Based on the clinical and radiographic examination, a diagnosis of pulp necrosis in 31, 32, 41, and 42 was made. The large periapical lesion was provisionally diagnosed as a radicular cyst. Mandibular left canine was diagnosed to be inadequately endodontically treated with a faulty retrofilling. An excisional biopsy of the lesion and biochemical examination of cystic fluid was performed later which confirmed the diagnosis to be a radicular cyst.

Treatment plan consisted of endodontic treatment of involved mandibular anterior teeth, periapical surgery for cyst enucleation and replacement of the retrofilling material. Lower left canine tested positive to heat and cold test, so endodontic treatment was deferred based on its involvement during surgery.

Nonsurgical endodontic treatment

The mandibular anterior teeth were isolated using rubber dam. Test cavity was prepared in 31, 32, 41, and 42. The teeth were nonvital. Further access cavity was prepared using a long, slender tapered fissure bur (EX 24, nonend cutting tapered fissure; Mani, Tochigi, Japan). TC-11 bur (Mani, Tochigi, Japan) was used for initial penetration into the pulp chamber and final refining of the access cavity. Labial canal was located below the incisal edge in 31, 32, 41, and 42 [Figure 1]g-i.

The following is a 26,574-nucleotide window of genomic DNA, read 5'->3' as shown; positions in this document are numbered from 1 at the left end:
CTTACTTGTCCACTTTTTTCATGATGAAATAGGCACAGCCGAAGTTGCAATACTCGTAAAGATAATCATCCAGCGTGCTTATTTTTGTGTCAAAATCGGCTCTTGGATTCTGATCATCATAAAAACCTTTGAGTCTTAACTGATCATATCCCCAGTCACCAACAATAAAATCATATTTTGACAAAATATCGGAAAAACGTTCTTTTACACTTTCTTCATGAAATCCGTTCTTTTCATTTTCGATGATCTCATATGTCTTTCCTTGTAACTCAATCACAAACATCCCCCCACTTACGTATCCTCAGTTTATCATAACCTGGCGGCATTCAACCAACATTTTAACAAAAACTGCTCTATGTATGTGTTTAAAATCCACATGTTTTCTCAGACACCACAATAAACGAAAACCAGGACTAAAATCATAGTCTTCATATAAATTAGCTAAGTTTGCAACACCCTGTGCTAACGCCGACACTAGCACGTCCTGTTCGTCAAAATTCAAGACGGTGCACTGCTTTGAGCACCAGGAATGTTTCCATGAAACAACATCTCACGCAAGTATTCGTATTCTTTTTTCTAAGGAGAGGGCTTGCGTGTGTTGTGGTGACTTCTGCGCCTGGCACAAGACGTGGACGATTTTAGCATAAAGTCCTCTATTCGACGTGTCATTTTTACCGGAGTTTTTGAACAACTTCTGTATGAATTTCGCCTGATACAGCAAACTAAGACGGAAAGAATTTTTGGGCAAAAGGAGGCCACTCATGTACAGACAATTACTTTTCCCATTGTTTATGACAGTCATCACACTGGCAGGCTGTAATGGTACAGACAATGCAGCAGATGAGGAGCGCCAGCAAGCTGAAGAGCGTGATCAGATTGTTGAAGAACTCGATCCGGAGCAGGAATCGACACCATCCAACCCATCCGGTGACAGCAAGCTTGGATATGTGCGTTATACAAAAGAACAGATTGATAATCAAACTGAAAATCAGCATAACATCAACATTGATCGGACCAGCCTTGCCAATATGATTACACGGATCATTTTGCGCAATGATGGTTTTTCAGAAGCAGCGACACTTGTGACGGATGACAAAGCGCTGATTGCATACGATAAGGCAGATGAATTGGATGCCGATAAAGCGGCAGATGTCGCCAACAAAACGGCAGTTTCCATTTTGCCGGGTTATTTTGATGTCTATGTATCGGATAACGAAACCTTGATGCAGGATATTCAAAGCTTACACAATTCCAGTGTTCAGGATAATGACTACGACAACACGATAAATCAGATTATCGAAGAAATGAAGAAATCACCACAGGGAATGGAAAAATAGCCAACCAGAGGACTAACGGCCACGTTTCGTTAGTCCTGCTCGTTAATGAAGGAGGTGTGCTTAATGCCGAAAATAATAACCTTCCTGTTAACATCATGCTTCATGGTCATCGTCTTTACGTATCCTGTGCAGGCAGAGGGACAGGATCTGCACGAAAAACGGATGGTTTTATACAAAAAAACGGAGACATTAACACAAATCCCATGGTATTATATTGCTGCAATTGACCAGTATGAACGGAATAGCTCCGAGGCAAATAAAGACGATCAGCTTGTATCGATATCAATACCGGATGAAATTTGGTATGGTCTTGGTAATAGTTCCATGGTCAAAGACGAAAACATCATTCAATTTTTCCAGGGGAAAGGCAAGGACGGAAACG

The access opening was extended in the lingual direction, and a second lingual canal was also located in 31, 32, 41, and 42 below the cingulum area. Use of endodontic files with tapers more than 4% may cause the excess removal of tooth structure weakening the tooth at the coronal third of the root. Hence, use of orifice openers with higher tapers was avoided. Instead, the canals were negotiated with 2% taper K files starting with 10 K file, followed by No. 15 and 20 (Mani Inc., Japan).

The canals were prepared using a crown-down technique using K3 Rotary NiTi files (Sybron Endo, Orange, California), to a master apical file of size 25/0.04 taper using Ethylene diamine tetra acetate gel (Glide, Dentsply Maillefer, 1338 Ballaigues, Switzerland) as a lubricant and 5% sodium hypochlorite as irrigant. Pus filled exudates was found seeping through the root canals of 31, 32, 41, and 42. Fluid was aspirated using a 22 gauge needle and sent for protein estimation. Protein content was found to be 6.6 g/dl. The canals were irrigated with 5.25% sodium hypochlorite solution, rinsed with 17% EDTA solution, dried with paper points, and obturated with Gutta-percha using cold lateral condensation technique [Figure 1]j and k.